Nano Research ◽  
2022 ◽  
Kun Ye ◽  
Lixuan Liu ◽  
Congpu Mu ◽  
Kun Zhai ◽  
Shiliang Guo ◽  

2022 ◽  
Vol 12 (2) ◽  
pp. 793
Abigail Trujillo-Vazquez ◽  
Harrie Fuller ◽  
Susanne Klein ◽  
Carinna Parraman

Unlike regular pigments based on selective light absorption, the so-called “effect pigments″ are based on the phenomena of structural color, or selective reflectance. Structural color has appealing aesthetic qualities, such as angle-dependent hue, and is able to produce lightfast colors. When used as a pigment, however, the gamut of the print is more limited, the color is difficult to measure, and therefore color management and preprint process become challenging. The aim of this paper is to compare the behavior of effect pigments in the processes of lithographic and screen printing with standard pigments used in so-called process inks, and to analyze their optical properties when used on their own or in combination with absorption pigments. An image of amber beads was printed as screen prints and lithographs. Three sets of inks were used: Set one: Standard process inks in the colors cyan, magenta, yellow and black (CMYK); set two: RGB inks formulated with Merck Spectraval™ pearlescent pigments which allow additive red, green, blue printing on a black substrate; and set three: golden inks formulated with pigments from the Merck Iriodin™ and Pyrisma™ effect pigment range. The image was printed on white and black paper. The optical appearance was assessed visually, and spectra and color coordinates were measured.

Cells ◽  
2022 ◽  
Vol 11 (2) ◽  
pp. 252
Zhi-Lan Zeng ◽  
Hu Sun ◽  
Xiao-Qian Wang ◽  
Shi-Bao Zhang ◽  
Wei Huang

Fluctuating light is a typical light condition in nature and can cause selective photodamage to photosystem I (PSI). The sensitivity of PSI to fluctuating light is influenced by the amplitude of low/high light intensity. Tobacco mature leaves are tended to be horizontal to maximize the light absorption and photosynthesis, but young leaves are usually vertical to diminish the light absorption. Therefore, we tested the hypothesis that such regulation of the leaf angle in young leaves might protect PSI against photoinhibition under fluctuating light. We found that, upon a sudden increase in illumination, PSI was over-reduced in extreme young leaves but was oxidized in mature leaves. After fluctuating light treatment, such PSI over-reduction aggravated PSI photoinhibition in young leaves. Furthermore, the leaf angle was tightly correlated to the extent of PSI photoinhibition induced by fluctuating light. Therefore, vertical young leaves are more susceptible to PSI photoinhibition than horizontal mature leaves when exposed to the same fluctuating light. In young leaves, the vertical leaf angle decreased the light absorption and thus lowered the amplitude of low/high light intensity. Therefore, the regulation of the leaf angle was found for the first time as an important strategy used by young leaves to protect PSI against photoinhibition under fluctuating light. To our knowledge, we show here new insight into the photoprotection for PSI under fluctuating light in nature.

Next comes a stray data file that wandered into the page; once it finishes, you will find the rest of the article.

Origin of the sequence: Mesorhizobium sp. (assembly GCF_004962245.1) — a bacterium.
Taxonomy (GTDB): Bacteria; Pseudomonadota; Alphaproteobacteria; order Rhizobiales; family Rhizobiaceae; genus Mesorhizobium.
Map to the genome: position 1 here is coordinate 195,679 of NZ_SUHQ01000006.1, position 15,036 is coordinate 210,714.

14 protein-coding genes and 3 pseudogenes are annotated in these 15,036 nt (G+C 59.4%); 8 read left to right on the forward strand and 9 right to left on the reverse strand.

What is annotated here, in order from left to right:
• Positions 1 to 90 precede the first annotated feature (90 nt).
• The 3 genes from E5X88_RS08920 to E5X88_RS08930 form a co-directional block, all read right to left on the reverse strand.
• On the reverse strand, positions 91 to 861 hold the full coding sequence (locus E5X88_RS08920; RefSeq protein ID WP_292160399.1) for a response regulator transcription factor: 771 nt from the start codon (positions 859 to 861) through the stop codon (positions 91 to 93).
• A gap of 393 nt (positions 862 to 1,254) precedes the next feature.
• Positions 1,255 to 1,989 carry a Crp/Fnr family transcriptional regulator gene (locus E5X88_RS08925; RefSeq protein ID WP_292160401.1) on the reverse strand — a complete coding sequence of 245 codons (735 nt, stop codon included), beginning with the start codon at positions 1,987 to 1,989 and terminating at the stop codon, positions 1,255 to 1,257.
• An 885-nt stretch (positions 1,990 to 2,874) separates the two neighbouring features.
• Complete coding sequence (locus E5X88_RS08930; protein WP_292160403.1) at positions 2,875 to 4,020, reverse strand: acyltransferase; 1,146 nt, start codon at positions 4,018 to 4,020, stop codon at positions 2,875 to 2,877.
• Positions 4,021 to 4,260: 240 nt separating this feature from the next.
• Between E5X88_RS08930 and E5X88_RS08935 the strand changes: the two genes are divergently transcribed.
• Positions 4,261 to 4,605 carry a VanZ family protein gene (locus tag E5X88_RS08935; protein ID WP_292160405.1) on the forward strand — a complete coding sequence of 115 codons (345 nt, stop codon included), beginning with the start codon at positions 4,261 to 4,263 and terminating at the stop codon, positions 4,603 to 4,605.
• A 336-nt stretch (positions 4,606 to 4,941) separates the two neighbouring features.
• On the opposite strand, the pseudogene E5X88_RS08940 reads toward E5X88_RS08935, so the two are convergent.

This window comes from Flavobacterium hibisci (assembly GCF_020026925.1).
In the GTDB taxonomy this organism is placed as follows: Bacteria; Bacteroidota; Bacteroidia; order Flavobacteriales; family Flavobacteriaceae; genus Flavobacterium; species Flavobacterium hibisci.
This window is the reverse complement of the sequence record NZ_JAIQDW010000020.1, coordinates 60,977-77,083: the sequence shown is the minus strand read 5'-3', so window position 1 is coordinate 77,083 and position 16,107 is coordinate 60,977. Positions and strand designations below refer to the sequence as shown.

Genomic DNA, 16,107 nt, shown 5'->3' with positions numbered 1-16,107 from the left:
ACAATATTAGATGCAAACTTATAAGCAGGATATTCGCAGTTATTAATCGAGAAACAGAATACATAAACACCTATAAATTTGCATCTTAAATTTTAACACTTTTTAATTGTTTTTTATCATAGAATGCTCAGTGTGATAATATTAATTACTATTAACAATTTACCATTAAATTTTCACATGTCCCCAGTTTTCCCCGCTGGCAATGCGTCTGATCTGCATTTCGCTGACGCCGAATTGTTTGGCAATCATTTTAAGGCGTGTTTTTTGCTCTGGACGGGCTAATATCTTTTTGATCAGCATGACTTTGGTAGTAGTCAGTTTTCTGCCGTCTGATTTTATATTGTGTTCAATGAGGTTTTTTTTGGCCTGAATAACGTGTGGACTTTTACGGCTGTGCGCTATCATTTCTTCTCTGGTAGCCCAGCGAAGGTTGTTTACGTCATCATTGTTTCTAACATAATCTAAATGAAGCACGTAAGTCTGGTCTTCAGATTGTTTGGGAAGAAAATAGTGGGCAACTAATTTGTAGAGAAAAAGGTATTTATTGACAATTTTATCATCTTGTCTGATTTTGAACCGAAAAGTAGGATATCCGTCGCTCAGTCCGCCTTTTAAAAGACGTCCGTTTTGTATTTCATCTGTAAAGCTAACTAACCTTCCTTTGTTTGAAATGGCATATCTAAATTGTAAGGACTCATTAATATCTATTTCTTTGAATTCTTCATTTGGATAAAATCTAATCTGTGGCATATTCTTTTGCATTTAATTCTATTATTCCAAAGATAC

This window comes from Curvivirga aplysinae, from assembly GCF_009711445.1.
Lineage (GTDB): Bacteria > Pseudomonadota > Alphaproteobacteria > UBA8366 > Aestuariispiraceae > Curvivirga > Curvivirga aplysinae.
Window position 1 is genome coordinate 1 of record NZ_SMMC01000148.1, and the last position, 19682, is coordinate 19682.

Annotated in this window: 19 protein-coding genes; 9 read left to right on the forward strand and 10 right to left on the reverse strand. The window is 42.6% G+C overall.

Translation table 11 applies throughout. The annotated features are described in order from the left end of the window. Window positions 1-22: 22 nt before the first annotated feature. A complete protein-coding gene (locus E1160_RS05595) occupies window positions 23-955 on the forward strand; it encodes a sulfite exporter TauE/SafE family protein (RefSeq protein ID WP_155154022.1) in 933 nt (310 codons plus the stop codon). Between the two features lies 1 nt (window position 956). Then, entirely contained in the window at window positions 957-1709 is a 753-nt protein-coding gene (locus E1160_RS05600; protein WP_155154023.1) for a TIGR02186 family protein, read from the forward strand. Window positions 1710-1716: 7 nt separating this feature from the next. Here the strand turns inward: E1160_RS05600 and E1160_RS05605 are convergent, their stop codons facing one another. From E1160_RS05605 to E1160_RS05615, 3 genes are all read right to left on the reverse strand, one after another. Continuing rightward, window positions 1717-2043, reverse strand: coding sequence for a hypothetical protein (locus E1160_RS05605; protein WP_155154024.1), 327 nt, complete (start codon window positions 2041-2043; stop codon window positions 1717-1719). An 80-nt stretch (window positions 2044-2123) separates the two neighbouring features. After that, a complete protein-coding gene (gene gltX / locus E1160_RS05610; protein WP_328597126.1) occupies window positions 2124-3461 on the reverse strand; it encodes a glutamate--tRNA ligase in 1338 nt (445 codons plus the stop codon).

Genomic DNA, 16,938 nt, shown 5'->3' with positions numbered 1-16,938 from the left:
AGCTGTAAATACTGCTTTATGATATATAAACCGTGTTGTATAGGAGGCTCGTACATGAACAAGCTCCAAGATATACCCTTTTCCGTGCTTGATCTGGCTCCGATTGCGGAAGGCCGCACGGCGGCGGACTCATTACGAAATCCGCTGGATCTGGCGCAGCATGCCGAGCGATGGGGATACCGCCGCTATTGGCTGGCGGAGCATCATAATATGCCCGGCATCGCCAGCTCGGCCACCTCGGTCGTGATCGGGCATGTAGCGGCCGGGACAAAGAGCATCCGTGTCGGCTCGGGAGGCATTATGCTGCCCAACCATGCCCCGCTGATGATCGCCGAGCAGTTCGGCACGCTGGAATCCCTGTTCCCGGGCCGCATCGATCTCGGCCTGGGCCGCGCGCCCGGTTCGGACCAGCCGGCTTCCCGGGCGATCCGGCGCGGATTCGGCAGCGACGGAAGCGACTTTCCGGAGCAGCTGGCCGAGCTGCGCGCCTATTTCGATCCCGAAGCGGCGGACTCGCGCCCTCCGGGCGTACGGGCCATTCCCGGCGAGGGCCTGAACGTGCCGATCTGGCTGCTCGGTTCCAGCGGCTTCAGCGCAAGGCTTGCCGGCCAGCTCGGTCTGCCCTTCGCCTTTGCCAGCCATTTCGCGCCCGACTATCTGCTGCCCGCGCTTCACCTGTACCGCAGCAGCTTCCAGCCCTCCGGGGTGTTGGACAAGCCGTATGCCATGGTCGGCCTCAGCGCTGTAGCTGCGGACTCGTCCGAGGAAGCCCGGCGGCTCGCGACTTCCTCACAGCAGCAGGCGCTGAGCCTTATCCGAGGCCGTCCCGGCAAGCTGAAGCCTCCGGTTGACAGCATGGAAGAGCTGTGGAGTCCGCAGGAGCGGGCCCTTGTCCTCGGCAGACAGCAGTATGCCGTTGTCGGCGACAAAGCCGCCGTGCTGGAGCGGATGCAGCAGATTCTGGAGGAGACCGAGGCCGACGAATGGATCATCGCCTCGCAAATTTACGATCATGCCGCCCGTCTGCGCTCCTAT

Jiaheng Yin ◽  
Lihua Lu ◽  
Yaowen Cui ◽  
Yongzhi Cao ◽  
Yunlong Du

Numerical calculations of ultraviolet to near-infrared absorption spectra by cadmium selenide quantum dots (CdSe QDs) doped in anodic aluminum oxide pores were performed using a finite-difference time-domain model. The height, diameter, and periodic spacing of the pores were optimized. Light absorption by the dots was enhanced by increasing the height and decreasing the diameter of the pores. When the height was less than 1 μm, visible light absorption was enhanced as the spacing was reduced from 400 nm to 100 nm. No enhancement was observed for heights greater than 6 μm. Finally, the optical mode coupling of the aluminum oxide and the quantum dots was enhanced by decreasing the pore diameter and periodic spacing, and increasing the height. Laser ablation verified light absorption enhancement by the CdSe QDs. The experiment verified the improvement of the laser-induced damage ability with wavelength of 355-nm after aluminum alloy 6061 coated with functional films, which was fabricated based on numerical calculations.